The storm was powerful. Not because it had a high wind speed, but because the storm moved slowly, and it was so large in size that it spanned a few states in length. Yesterday, Hurricane Sandy made landfall. So far the storm is still working its way inward, but not before baring its teeth at the internet as well.
Numerous websites have now gone offline, probably to either protect their servers, or power to the servers was lost and their backup power supplies lasted long enough for the servers to shut themselves down. An example of one website that went down was Gawker. I snapped this image this morning. You can see that the servers can't be reached.
Other sites are offline as well, but I showed Gawker because for the most part its considered a popular web site. They were even featured in an Amazon ad yesterday.
One other thing that did affect me personally was DNS. DNS is a service on the internet that translates domain names into their IP addresses. Techman's World has an IP address, but it has multiple ones. You can read up about this by visiting this page on Wikipedia. Basically, the idea is the same. You type in www.techmansworld.com and you are taken to the site because your DNS service translated my domain name into an IP address. One of Verizon's DNS servers were not down, but was experiencing some issues. That gave me a problem because now web sites were not loading correctly. The server is located in New Jersey. Some nice folks in the #jupiterbroadcasting IRC room on GeekShed suggested Google DNS to use instead anyways. I'll make a seperate post on that as soon as I do just a tad more research.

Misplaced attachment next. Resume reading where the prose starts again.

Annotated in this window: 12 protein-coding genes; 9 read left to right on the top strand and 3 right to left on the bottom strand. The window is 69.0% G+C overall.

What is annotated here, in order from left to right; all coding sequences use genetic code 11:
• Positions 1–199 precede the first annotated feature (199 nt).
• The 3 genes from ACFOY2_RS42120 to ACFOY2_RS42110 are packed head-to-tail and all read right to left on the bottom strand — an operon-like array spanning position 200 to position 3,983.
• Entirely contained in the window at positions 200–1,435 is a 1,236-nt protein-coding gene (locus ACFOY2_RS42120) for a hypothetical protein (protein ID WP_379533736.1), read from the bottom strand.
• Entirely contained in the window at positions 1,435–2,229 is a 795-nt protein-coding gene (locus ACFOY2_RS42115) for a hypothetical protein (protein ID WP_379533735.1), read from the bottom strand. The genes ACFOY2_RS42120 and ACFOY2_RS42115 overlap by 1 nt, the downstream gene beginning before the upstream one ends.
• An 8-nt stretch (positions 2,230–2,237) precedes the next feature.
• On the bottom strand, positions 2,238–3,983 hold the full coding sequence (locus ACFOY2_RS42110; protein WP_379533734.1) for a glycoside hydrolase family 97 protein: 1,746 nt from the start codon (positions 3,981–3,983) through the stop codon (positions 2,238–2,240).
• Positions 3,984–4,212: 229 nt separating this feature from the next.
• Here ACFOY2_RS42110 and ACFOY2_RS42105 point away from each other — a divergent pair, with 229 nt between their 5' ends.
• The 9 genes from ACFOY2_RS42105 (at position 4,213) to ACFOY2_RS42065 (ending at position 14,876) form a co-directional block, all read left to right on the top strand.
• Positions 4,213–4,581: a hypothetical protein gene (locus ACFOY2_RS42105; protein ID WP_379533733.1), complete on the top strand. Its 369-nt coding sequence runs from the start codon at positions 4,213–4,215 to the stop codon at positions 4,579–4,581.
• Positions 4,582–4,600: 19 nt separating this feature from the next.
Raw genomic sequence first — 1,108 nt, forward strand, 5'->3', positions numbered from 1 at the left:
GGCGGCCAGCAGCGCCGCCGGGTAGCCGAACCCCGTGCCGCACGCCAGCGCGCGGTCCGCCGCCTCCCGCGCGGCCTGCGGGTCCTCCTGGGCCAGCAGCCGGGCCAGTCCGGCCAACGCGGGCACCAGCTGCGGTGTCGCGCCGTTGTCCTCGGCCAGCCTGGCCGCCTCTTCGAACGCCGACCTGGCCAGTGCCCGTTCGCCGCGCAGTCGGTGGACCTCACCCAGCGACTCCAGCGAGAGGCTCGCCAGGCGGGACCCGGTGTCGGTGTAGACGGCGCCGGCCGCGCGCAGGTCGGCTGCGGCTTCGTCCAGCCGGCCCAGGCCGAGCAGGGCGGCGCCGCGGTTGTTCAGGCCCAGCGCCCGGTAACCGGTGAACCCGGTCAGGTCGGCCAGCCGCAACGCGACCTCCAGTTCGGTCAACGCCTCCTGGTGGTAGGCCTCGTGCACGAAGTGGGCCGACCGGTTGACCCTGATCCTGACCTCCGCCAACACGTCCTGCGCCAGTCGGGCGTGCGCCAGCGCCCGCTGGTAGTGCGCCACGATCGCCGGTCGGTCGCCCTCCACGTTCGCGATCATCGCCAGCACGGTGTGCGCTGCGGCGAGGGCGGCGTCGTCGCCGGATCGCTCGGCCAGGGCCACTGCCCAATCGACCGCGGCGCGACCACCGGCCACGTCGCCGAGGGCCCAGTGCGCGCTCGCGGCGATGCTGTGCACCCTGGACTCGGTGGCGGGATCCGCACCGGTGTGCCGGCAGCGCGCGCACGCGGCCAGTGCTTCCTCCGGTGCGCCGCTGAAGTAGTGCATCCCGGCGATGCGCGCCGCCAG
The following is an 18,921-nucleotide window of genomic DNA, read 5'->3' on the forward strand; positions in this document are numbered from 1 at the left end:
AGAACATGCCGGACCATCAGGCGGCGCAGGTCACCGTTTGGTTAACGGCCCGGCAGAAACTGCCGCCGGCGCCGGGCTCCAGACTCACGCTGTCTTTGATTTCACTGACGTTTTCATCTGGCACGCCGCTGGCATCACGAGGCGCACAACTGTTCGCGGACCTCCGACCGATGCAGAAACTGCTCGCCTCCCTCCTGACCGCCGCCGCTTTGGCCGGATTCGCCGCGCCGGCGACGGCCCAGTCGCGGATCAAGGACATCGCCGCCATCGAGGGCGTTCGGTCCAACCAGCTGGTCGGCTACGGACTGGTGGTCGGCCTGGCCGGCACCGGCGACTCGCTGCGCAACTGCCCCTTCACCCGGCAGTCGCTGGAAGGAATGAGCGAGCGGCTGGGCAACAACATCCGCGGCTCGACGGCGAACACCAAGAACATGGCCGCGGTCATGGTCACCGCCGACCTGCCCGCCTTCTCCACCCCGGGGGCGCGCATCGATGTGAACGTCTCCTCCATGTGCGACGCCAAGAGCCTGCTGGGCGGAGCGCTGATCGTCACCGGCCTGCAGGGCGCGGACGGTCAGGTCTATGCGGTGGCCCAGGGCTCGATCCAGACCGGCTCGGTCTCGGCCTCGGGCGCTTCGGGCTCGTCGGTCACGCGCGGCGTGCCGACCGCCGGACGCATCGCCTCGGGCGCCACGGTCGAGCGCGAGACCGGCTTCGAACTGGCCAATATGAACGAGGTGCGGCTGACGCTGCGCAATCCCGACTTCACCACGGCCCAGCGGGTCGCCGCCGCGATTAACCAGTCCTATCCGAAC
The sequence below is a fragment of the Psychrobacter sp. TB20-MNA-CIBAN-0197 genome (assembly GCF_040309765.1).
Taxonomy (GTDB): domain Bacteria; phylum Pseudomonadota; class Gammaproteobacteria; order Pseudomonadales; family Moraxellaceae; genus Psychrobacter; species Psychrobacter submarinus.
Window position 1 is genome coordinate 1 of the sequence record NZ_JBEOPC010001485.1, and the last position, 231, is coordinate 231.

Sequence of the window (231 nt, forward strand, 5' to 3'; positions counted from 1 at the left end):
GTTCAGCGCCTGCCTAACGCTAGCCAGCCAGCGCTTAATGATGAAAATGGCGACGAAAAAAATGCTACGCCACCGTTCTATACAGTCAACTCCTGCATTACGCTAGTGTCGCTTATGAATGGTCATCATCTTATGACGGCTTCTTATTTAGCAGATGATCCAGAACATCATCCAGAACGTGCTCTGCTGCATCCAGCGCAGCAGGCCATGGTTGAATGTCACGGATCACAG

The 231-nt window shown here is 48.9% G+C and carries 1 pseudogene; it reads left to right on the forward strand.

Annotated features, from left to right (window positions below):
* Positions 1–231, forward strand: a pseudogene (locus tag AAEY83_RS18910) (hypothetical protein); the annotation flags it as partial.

So...what are your thoughts on this? Hopefully those sites will come back online as soon as they can. It appears that my guesses were correct. Gawker is not down because of power outages, but because of a flood of "seafoam, or something".
Gawker is temporarily down because the 57th Street Crane just flooded our servers with sea foam, or something. Back with you shortly.You can view their twitter account by going here.
— Gawker (@Gawker) October 29, 2012
Update 10-31-12 @ 5:48 AM: Take a look at Gawker's new landing page. For now, updates.gawker.com points to a temporary blog while they still work to get their data centers up.
If you visit Gawker right now, you'll get this landing page and you'll be automatically redirected to their updates Tumblr site.